The attack, which began on Wednesday, bypassed all email security checks utilized by Gmail. Its rapid dissemination before Google’s countermeasures took effect highlights the importance of user awareness of security and data protection best practices.
“From a user education perspective, it is important to emphasize the danger of sharing access with third-party applications, and to be sensitive if an application needs all the privileges it asks for. This is also often abused for user profiling and monitoring (e.g. Facebook applications almost always try to get a list of your friends),” said Head of Research at SANS Institute Johannes Ullrich.
The U.N. is using blockchain to end world hunger
It’s becoming increasingly apparent that there are more uses for blockchain technology than just cryptocurrency, and the United Nations is ready to put this technology to the test.
Last week, the U.N. launched its first large-scale blockchain trial in Jordan to put a stop to world hunger. Blockchain will be used to track cryptographic coupons that will be distributed to five refugee camps, according to the International Business Times.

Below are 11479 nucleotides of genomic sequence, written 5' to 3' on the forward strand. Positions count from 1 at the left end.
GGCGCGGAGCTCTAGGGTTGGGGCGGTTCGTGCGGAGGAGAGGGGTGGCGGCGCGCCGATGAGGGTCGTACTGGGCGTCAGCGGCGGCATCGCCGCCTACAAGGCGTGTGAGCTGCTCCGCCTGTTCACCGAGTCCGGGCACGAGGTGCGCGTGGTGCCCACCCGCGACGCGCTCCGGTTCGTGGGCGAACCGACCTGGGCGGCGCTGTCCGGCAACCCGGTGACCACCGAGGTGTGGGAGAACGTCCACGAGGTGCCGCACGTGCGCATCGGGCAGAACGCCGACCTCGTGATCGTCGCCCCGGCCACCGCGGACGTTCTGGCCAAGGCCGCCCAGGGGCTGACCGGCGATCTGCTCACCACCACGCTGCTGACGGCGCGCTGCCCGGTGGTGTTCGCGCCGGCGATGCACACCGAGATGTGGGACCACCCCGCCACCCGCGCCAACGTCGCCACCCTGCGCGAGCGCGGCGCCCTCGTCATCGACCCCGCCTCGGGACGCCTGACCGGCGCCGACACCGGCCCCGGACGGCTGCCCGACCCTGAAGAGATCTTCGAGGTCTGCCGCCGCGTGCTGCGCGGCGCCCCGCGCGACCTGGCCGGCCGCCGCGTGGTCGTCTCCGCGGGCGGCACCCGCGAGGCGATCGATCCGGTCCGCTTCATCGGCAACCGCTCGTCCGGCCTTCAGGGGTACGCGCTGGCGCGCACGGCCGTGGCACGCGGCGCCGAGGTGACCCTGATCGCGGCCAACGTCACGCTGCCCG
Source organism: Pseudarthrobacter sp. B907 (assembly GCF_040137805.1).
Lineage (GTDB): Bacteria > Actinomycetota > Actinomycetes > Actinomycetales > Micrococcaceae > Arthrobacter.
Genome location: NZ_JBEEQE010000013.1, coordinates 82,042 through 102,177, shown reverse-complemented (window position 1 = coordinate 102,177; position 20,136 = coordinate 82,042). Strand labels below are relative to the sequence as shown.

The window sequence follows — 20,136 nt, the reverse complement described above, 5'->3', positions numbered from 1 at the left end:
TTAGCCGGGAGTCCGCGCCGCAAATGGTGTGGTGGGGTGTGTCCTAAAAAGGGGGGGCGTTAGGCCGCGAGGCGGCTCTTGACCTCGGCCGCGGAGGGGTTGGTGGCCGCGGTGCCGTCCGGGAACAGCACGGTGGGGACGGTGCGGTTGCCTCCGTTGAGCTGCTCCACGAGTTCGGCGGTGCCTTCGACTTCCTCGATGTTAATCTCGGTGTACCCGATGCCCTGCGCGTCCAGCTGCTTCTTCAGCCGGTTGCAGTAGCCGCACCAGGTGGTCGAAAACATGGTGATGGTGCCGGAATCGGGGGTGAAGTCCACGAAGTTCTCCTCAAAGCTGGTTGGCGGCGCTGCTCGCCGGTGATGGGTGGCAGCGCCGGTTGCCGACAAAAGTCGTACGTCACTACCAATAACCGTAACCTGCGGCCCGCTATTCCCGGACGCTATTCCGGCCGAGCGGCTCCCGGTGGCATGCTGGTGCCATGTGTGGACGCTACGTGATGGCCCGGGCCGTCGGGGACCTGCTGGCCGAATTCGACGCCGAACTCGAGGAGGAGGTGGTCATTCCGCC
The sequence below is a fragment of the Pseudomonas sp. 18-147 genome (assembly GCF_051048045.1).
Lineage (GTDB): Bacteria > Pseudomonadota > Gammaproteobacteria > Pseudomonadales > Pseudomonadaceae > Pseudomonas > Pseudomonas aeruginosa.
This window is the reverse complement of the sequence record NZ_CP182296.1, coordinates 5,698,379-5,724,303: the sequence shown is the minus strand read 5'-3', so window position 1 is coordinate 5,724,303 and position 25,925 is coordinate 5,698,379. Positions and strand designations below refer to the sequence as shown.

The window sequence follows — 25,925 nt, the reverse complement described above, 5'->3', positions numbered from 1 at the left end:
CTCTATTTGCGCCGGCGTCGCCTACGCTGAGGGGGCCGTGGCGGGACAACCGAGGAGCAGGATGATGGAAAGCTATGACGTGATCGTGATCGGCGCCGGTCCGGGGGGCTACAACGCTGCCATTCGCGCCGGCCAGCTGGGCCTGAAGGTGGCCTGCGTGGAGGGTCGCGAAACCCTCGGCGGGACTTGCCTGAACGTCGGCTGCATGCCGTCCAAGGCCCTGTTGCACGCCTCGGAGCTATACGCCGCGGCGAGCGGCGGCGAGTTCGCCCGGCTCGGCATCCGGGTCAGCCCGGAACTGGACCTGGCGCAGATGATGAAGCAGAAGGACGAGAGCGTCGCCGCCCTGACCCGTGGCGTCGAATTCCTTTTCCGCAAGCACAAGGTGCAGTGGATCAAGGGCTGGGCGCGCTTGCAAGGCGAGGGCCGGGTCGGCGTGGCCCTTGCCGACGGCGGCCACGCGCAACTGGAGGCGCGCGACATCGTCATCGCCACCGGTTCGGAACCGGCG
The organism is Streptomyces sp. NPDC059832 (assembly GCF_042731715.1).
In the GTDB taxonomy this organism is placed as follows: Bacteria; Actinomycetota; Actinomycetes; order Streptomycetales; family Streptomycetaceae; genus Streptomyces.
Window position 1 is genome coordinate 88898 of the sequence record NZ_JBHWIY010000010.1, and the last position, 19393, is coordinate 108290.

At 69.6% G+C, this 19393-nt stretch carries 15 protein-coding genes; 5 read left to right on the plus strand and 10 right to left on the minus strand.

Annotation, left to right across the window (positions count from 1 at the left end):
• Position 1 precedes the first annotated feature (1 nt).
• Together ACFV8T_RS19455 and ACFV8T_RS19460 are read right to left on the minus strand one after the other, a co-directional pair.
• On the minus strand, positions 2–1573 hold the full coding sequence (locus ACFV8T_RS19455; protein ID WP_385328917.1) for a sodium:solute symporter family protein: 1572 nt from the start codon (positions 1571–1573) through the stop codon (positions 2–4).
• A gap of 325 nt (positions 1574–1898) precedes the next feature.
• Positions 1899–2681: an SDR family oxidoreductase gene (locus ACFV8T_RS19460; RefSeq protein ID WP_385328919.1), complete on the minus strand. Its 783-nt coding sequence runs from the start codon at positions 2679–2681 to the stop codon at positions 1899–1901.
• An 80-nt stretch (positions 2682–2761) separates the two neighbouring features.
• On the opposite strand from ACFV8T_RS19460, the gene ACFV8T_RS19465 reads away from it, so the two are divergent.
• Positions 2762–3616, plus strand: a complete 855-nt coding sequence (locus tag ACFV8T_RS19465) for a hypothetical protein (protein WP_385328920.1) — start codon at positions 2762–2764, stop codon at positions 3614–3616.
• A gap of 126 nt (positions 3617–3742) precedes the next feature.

This project will initially distribute these blockchain-backed funds to 10,000 people in Jordan suffering from hunger. If successful, the project will expand and become available to the entire refugee population in Jordan by next year.
“The iris scan payment system has been extremely successful, and we are thrilled that [the World Food Program] and its partners are now able to serve Syrian refugees living in Jordan’s largest camp through this innovative system,” said WFP country director Mageed Yahia.
This initiative comes a year after blockchain was first used for a similar purpose in Pakistan. This blockchain pilot project was called Building Blocks.
The United Nations hopes that blockchain can be the answer to the question of accountability when it comes to humanitarian organization income loss and resource loss. By tracking where this money and these resources go, more people will benefit from the aid.